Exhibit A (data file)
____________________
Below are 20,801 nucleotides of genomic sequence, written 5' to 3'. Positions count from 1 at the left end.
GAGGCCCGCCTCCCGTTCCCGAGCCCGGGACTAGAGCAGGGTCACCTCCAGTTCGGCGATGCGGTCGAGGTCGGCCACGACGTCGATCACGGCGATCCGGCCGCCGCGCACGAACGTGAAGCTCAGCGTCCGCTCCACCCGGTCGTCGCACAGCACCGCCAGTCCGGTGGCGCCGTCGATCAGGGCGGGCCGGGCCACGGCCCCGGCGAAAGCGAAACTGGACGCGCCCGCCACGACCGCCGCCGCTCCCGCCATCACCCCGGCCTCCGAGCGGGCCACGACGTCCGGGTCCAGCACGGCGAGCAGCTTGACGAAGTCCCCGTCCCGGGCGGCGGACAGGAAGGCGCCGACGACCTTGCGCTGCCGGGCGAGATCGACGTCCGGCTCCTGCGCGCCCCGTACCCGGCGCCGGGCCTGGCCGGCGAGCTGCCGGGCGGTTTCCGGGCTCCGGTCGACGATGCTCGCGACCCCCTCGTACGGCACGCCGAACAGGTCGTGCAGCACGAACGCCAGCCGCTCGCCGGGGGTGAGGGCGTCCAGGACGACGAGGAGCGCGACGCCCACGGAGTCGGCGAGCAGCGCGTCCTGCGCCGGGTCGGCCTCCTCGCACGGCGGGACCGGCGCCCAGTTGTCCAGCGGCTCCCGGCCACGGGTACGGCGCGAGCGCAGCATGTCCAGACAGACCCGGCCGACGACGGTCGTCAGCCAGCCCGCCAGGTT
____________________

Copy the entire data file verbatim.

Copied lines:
Below are 20,801 nucleotides of genomic sequence, written 5' to 3'. Positions count from 1 at the left end.
GAGGCCCGCCTCCCGTTCCCGAGCCCGGGACTAGAGCAGGGTCACCTCCAGTTCGGCGATGCGGTCGAGGTCGGCCACGACGTCGATCACGGCGATCCGGCCGCCGCGCACGAACGTGAAGCTCAGCGTCCGCTCCACCCGGTCGTCGCACAGCACCGCCAGTCCGGTGGCGCCGTCGATCAGGGCGGGCCGGGCCACGGCCCCGGCGAAAGCGAAACTGGACGCGCCCGCCACGACCGCCGCCGCTCCCGCCATCACCCCGGCCTCCGAGCGGGCCACGACGTCCGGGTCCAGCACGGCGAGCAGCTTGACGAAGTCCCCGTCCCGGGCGGCGGACAGGAAGGCGCCGACGACCTTGCGCTGCCGGGCGAGATCGACGTCCGGCTCCTGCGCGCCCCGTACCCGGCGCCGGGCCTGGCCGGCGAGCTGCCGGGCGGTTTCCGGGCTCCGGTCGACGATGCTCGCGACCCCCTCGTACGGCACGCCGAACAGGTCGTGCAGCACGAACGCCAGCCGCTCGCCGGGGGTGAGGGCGTCCAGGACGACGAGGAGCGCGACGCCCACGGAGTCGGCGAGCAGCGCGTCCTGCGCCGGGTCGGCCTCCTCGCACGGCGGGACCGGCGCCCAGTTGTCCAGCGGCTCCCGGCCACGGGTACGGCGCGAGCGCAGCATGTCCAGACAGACCCGGCCGACGACGGTCGTCAGCCAGCCCGCCAGGTT